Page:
Movie Review - Best of Enemies

During the 1968 political party conventions and the run-up to the U.S. presidential election, ABC News hired William F. Buckley, Jr. and Gore Vidal to do ten, nightly debates on television. Buckley who ran for mayor of New York City would argue the right-wing or conservative point-of-view and Vidal who ran for Congress representing New York state would argue the left-wing or liberal point-of-view. This documentary, produced and directed by Morgan Neville and Robert Gordon, analyzes those debates, the environment that prompted and perpetuated them, as well as the men involved and what was driving the two.

Both Buckley, the founder and editor of the National Review magazine, and Vidal, the novelist and screenwriter, are deceased. Buckley died in 2008 and Vidal died in 2012. Therefore, Neville and Gordon replay moments from all ten encounters, but they incorporate writings from Buckley and Vidal in which they comment on the debates. Those writings are read as if narration by Kelsey Grammer as Buckley and John Lithgow as Vidal. Neville and Gordon also interview close friends and family members of Buckley and Vidal to give us a sense of the two, as well as biographers and analysts to comment on the men and the era to give a comprehensive view of it all.

Neville and Gordon come to a conclusion that's pretty plain. They directly state that conclusion at the end, but it's a conclusion that most people interested in this movie would or could reach half-way through it. Having that conclusion be stated is like hitting those people over the head. It's drumming a beat that's unnecessary. Seeing the clips from the Buckley-Vidal debates and cross-cutting or juxtaposing those '68 debates with clips from CNN's Crossfire or FOX News in prime-time is all the summation that the movie needed.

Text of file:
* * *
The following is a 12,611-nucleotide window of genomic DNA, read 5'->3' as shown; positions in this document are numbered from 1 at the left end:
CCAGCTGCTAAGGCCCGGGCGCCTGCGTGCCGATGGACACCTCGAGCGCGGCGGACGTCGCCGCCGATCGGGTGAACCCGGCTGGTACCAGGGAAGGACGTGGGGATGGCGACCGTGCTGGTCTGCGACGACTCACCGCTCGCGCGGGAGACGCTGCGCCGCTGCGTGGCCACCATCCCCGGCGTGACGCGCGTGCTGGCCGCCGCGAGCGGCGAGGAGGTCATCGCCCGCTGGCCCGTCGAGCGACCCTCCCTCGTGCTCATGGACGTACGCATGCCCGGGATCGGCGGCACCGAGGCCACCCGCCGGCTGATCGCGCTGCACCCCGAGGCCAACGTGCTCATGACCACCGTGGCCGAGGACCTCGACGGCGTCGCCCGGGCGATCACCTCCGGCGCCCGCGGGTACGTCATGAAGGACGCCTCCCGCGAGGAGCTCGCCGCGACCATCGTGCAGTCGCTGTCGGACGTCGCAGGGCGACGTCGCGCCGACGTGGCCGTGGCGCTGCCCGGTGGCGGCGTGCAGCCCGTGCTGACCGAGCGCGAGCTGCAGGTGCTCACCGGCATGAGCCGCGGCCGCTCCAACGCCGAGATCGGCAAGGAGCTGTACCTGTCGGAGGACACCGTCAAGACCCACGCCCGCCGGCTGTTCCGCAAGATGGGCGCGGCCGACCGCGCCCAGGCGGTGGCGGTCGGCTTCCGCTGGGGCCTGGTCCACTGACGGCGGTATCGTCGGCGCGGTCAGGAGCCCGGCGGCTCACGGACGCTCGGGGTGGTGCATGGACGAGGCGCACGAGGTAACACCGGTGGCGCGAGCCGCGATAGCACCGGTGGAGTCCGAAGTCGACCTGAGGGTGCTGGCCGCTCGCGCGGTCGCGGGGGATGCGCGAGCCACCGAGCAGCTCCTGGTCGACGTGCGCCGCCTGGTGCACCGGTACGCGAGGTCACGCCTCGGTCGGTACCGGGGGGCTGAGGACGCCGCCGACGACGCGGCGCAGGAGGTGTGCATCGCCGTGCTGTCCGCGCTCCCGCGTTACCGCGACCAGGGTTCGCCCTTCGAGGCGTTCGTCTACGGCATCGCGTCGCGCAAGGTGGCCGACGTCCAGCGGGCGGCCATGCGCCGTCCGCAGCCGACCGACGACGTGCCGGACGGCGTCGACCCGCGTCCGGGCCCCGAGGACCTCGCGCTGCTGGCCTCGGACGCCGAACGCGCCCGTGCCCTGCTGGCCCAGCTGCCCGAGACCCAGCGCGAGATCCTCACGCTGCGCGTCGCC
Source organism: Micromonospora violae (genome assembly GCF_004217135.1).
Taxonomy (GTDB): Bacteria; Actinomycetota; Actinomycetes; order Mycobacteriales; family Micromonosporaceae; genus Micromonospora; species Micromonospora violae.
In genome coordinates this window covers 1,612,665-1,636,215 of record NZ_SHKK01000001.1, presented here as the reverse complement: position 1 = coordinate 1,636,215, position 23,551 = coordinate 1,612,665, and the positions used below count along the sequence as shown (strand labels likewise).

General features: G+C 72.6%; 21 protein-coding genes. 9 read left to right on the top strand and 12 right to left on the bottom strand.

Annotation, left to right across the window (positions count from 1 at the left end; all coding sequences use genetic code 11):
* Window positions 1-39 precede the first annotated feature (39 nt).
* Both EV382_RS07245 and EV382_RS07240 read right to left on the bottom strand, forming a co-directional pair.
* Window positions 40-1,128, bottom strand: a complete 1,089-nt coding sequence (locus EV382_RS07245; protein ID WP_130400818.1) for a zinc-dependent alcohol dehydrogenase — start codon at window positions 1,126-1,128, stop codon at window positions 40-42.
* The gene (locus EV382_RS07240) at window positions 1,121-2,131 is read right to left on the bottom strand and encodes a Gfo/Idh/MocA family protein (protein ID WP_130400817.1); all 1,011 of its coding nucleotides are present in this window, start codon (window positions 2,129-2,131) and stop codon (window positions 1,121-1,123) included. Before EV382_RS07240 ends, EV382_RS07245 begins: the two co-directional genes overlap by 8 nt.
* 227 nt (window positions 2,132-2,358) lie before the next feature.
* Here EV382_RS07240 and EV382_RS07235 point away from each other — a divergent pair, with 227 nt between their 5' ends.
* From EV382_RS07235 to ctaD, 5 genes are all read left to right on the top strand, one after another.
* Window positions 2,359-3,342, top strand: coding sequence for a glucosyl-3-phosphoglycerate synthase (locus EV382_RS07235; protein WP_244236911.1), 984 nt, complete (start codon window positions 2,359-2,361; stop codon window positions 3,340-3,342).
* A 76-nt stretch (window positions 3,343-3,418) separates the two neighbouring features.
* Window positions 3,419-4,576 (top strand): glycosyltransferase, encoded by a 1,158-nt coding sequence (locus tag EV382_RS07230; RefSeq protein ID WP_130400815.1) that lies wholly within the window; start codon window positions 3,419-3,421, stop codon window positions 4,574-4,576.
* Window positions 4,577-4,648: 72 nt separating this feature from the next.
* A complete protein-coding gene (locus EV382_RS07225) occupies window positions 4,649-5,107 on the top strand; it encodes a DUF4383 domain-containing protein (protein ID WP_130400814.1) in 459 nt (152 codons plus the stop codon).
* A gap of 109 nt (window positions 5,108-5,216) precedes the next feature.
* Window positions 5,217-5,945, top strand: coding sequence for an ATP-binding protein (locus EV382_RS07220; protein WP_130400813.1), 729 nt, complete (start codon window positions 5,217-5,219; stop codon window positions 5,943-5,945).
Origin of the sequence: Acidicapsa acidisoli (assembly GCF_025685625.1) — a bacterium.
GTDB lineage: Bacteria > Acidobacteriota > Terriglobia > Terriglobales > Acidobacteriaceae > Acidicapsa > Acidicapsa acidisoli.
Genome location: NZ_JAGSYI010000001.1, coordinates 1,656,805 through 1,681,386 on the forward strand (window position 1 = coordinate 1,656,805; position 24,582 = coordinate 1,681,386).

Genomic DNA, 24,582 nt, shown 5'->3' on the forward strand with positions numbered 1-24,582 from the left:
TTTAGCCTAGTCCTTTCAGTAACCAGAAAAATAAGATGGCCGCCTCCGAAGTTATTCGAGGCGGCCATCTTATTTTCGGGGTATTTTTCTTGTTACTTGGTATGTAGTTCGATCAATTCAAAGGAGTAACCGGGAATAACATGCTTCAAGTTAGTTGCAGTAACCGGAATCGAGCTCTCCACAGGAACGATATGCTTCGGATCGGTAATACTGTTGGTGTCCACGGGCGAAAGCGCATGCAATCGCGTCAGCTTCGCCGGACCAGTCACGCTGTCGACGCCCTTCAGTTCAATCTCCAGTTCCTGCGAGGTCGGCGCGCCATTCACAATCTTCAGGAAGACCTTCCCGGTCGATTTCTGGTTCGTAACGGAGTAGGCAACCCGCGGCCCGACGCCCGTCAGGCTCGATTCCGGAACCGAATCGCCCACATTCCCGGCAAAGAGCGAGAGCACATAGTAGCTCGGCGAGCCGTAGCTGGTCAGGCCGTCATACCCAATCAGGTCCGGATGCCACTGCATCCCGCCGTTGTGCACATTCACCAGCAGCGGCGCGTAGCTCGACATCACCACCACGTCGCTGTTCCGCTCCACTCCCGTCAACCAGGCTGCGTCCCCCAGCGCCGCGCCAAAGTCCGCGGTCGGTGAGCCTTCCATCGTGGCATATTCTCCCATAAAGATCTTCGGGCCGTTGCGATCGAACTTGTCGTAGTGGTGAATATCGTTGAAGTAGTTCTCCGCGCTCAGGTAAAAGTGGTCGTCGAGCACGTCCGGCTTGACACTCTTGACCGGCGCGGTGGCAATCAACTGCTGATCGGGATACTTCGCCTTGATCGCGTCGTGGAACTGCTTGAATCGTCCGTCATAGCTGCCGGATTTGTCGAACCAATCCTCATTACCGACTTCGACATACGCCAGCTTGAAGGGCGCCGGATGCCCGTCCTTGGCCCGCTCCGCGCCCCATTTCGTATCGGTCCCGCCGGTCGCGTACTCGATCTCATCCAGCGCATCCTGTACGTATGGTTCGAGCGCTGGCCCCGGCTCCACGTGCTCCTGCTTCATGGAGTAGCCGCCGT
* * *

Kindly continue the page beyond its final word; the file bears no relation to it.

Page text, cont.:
If anything, it's astounding to see how the Buckley-Vidal debates set the precedent for the cable or 24-hour news channels. It's also pretty astounding how the issues debated in '68 are similar if not the same to the issues debated today. One such issue surrounded the protests at the 1968 Democratic National Convention in Chicago, which echoed recent protests this past year following incidents like the one in Ferguson, Missouri, and Baltimore, Maryland.

The movie does as good a job as it can within its frame-work to delve into the personalities and private lives of the two men. Particular attention is paid to Vidal's homosexuality. We get a brief rundown of both their upbringing, but not much more. Whether one wants more of their life stories is questionable. More is certainly wanted regarding the debates themselves, but seemingly Neville and Gordon picked out the very best moments.

Four Stars out of Five.
Rated R for some sexual content/nudity and language.
Running Time: 1 hr. and 28 mins.


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